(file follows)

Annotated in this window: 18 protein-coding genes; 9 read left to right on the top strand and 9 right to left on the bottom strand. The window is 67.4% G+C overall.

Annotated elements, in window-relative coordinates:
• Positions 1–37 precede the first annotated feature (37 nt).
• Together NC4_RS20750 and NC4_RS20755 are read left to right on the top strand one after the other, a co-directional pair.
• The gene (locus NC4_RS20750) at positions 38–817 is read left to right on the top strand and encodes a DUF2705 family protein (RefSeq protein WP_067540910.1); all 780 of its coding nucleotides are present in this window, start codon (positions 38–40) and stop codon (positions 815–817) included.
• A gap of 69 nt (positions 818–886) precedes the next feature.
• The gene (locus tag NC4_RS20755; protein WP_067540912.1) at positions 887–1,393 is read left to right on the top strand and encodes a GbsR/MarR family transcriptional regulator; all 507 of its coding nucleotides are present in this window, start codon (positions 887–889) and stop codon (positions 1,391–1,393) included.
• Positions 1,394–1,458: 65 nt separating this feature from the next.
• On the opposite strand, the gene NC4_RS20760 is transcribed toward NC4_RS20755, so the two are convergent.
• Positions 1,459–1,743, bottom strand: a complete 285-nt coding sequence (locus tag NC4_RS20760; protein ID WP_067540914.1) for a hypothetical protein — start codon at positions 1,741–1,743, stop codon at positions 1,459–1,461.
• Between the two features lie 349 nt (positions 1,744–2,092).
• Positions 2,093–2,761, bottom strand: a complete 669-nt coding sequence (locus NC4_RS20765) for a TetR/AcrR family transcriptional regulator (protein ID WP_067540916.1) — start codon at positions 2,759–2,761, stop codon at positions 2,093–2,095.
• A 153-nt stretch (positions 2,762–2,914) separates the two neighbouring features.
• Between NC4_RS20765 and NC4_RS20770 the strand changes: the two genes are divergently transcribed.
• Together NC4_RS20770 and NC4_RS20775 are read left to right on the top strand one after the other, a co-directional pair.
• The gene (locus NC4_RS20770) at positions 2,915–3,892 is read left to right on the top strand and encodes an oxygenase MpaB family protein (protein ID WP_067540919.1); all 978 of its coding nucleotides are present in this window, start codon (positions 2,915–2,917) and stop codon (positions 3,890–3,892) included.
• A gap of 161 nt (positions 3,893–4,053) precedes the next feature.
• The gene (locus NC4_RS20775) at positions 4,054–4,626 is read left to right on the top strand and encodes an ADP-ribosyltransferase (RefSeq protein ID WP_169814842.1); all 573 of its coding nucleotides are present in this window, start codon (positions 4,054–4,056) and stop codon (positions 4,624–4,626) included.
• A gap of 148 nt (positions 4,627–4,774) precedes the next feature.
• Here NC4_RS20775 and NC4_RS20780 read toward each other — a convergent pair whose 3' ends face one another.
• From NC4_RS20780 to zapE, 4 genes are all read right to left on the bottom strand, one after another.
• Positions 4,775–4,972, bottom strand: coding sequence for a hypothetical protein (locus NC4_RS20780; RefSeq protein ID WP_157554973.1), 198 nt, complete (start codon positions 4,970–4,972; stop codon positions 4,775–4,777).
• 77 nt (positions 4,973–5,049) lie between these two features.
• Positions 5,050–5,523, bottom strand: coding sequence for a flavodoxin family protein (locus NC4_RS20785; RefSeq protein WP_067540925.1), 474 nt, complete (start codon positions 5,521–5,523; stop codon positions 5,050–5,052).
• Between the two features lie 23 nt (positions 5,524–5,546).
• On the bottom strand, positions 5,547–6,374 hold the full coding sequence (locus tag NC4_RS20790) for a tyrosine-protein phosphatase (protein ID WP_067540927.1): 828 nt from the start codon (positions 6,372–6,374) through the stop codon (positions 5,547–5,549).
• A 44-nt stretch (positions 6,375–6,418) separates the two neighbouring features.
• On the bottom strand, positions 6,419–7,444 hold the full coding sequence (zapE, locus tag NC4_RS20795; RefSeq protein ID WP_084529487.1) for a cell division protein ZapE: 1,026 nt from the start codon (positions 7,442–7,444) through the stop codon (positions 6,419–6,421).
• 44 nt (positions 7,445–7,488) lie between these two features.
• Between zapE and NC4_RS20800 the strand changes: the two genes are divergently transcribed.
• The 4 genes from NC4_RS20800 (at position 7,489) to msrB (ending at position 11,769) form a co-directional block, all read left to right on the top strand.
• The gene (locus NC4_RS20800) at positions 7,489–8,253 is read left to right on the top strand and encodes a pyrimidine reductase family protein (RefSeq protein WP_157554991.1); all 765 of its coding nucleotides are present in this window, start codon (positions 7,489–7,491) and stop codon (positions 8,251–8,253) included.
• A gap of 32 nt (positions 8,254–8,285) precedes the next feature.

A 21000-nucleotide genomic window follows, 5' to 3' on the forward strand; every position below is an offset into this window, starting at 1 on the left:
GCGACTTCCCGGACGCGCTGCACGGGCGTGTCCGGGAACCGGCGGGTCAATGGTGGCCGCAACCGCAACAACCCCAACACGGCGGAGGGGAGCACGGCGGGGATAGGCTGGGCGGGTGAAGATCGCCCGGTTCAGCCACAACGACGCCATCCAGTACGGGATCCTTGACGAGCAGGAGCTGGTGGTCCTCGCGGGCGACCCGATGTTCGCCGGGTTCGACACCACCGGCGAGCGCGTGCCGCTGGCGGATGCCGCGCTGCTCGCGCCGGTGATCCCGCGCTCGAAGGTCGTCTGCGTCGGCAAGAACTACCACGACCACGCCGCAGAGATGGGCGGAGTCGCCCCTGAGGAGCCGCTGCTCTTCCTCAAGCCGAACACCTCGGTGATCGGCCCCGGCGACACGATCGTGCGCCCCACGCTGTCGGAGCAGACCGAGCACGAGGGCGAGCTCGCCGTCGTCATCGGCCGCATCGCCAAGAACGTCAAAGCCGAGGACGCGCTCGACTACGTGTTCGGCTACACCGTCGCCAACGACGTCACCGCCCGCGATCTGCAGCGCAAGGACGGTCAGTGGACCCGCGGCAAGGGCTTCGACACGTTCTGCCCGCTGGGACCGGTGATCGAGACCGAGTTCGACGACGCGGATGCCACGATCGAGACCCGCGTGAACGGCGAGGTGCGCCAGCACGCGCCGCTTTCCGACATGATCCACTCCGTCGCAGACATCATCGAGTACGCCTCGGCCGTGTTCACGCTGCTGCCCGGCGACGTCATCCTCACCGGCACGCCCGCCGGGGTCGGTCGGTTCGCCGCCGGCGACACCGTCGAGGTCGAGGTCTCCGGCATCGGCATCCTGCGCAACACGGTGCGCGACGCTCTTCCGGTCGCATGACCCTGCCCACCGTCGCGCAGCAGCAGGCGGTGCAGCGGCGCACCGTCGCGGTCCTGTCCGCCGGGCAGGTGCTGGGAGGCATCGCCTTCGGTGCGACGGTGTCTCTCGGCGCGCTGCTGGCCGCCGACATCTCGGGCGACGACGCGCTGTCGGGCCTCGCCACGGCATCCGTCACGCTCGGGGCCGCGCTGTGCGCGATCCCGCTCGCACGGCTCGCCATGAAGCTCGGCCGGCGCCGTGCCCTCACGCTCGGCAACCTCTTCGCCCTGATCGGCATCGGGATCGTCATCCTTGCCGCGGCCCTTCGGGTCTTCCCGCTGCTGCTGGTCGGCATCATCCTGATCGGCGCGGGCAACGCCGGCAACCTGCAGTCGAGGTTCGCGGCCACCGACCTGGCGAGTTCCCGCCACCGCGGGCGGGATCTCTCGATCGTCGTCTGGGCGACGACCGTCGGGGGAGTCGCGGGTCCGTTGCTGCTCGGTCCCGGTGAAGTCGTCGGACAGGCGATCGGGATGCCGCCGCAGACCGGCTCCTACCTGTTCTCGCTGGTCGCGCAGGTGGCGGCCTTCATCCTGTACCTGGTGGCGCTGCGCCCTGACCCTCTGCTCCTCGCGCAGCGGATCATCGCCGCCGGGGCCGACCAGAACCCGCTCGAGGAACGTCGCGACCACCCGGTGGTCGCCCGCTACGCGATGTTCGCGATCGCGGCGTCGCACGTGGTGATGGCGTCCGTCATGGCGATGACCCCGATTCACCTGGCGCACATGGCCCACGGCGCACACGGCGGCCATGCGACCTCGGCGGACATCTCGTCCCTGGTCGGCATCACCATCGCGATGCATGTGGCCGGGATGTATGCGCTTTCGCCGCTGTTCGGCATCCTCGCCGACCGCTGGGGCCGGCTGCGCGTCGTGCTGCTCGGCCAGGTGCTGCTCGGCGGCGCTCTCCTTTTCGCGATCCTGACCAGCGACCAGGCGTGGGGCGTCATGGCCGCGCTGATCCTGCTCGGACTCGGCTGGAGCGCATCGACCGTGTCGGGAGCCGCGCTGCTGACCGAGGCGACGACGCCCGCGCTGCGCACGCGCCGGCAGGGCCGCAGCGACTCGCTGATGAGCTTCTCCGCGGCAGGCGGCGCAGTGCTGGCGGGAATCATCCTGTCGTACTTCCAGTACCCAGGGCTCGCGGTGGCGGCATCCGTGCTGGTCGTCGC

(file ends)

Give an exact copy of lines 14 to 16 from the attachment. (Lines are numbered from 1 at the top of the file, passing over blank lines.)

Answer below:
• Between NC4_RS20765 and NC4_RS20770 the strand changes: the two genes are divergently transcribed.
• Together NC4_RS20770 and NC4_RS20775 are read left to right on the top strand one after the other, a co-directional pair.
• The gene (locus NC4_RS20770) at positions 2,915–3,892 is read left to right on the top strand and encodes an oxygenase MpaB family protein (protein ID WP_067540919.1); all 978 of its coding nucleotides are present in this window, start codon (positions 2,915–2,917) and stop codon (positions 3,890–3,892) included.